Every last Thursday of April, people worldwide take time to expose their children to future job possibilities and the value of education. Take Our Daughters and Sons To Work Day is a national day intended to give children a glimpse of the working world with the assistance of their parents. It is designed to motivate and cultivate a solid educational foundation for young children.
It would have been great for my children to see how I have thrived and flourished as a doctor – or so I thought!
My girls, both young and naïve, have taught me to see the importance of the lifelong responsibility of motherhood over the matter of a thriving medical practice.
I once worked as a clinician and entrepreneur simultaneously, and believe me, it was never easy. After the birth of my second child, I found myself facing extreme pressure due to work stressors, responsibilities attached to running a full-time business, and even in terms of interpersonal relationships. But one day, everything took a 180-degree turn.
I have continued receiving clinic appointments and consultations even at the height of the COVID-19 pandemic. I was passionate about people – to help them use my medical expertise and specialization and give them a better quality of life. Yet one day, I received a call from Public Health, carefully detailing possible COVID-19 exposure in my clinic way back in 2020. However, despite my requests (I was practically begging and no longer requesting) to confirm if I had seen the patient at the clinic, they were firm in their refusal to tell me that simple small fragment of truth that I wanted to hear. I do not know the motive behind their rejection, but I was furious at the act of withholding this kind of information from a health provider.
The incident pushed me to realize that nothing is more important than family. I looked at my two little girls and suddenly felt panic with the possibility of exposing them to the COVID-19 virus.
My patients can replace me with another doctor, but I am irreplaceable as their mothers for my girls.
For my patients, I am dispensable. For my girls, there will never be another mom.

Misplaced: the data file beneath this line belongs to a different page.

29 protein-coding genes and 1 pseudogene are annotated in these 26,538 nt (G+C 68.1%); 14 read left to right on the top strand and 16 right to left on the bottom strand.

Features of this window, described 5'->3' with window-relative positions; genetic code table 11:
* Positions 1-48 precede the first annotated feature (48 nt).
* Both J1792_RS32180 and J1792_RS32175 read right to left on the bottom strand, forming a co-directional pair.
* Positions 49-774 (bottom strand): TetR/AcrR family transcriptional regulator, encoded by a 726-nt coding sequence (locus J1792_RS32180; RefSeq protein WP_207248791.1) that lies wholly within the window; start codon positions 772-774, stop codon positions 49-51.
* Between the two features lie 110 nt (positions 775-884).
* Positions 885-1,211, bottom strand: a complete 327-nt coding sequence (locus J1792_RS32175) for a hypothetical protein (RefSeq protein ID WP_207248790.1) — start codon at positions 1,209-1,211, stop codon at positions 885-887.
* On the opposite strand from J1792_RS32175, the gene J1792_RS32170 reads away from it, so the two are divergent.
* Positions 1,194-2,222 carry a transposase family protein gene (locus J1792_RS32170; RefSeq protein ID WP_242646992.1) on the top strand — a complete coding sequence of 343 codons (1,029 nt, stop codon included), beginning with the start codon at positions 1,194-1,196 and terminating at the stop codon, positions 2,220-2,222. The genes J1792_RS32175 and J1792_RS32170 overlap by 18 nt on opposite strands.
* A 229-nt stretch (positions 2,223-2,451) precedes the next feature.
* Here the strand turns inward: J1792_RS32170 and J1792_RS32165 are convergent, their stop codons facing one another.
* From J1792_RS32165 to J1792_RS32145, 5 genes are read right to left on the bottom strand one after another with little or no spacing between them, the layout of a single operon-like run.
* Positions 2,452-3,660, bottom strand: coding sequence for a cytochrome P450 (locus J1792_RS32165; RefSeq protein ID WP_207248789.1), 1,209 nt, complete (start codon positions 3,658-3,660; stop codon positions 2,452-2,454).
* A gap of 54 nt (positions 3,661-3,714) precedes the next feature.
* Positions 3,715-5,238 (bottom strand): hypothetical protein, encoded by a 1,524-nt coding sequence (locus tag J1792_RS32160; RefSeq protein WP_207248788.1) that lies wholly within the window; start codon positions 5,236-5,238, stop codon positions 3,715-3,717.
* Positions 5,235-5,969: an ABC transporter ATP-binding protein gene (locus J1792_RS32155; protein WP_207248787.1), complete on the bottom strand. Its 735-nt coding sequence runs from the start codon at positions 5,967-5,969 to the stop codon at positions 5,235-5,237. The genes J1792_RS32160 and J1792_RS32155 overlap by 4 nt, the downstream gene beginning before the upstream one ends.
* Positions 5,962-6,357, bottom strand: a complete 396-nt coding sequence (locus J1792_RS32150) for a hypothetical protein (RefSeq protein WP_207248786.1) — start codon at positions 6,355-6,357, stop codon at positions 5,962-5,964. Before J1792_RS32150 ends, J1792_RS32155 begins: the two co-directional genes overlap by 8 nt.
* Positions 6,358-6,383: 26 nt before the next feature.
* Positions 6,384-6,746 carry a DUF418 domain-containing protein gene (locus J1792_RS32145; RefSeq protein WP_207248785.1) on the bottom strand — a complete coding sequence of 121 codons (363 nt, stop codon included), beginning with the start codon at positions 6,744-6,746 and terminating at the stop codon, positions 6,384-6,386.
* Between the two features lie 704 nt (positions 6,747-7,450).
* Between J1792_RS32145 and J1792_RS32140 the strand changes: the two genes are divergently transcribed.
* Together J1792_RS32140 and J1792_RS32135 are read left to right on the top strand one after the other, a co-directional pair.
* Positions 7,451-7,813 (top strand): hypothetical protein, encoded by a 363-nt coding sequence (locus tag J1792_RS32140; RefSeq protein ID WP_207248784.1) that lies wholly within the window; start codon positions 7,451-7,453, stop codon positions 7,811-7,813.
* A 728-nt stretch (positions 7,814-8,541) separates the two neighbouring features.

Acting on the sudden panic that I felt that time, I decided not to work for a week and subjected the clinic to thorough disinfection.
I got the entire family swabbed, and thankfully they were all negative.
And I found myself in a whirlwind of thoughts like, what if they turned out positive? What if we all suddenly got sick, including me?
Add to that, the frustration towards a health care system that ignored my pleas for simple clarification if I was indeed exposed to a Covid-positive case, pushed me towards a room of realizations I knew I did not have before.
My career can wait, but my family should not.
And all of a sudden, I felt overwhelmed with all the love I felt towards the girls, and how unbearable it must have been if I had lost them to a virus I potentially could have brought home myself. Their health and safety are (and should be) my number one priority, and if that safe zone is threatened, “mamma bear” should always be there.
The incident made me stop and look at myself from another perspective as well. I was physically and emotionally burnt out. I was too obsessed with my career.
My children reminded me that there is a time for everything, and that to everything there is a season.
I decided to walk away from clinical practice. My girls made me realize that I was being too hard on myself, wearing myself out with my career, spending too much time worrying about other people’s problems over my own. My girls made me realize I was not spending time wisely, as I should have been.
Looking back, if I could give the younger me a tiny fragment of wisdom, I would say, “Take time to honor your life, and feed your soul.
Take time to relax, recharge and rejuvenate.”
More than exposing your children to the harsh realities of work and career, always remember to give them the bits of wisdom you have learned along the way – carefully chiseled through the good, the bad, and the ugly experiences that you have had. Keep your eyes focused on what is important, and your experiences along the way will shape you to become the person you are intended to become – strong, deep, and resilient. In my case, whether this act of walking away from medical practice is temporary or permanent, I always remind myself to remember to set my priorities first, and act on it. And leave a lasting legacy for my children to follow. After all, motherhood is more than a career, more than a choice. It is a calling.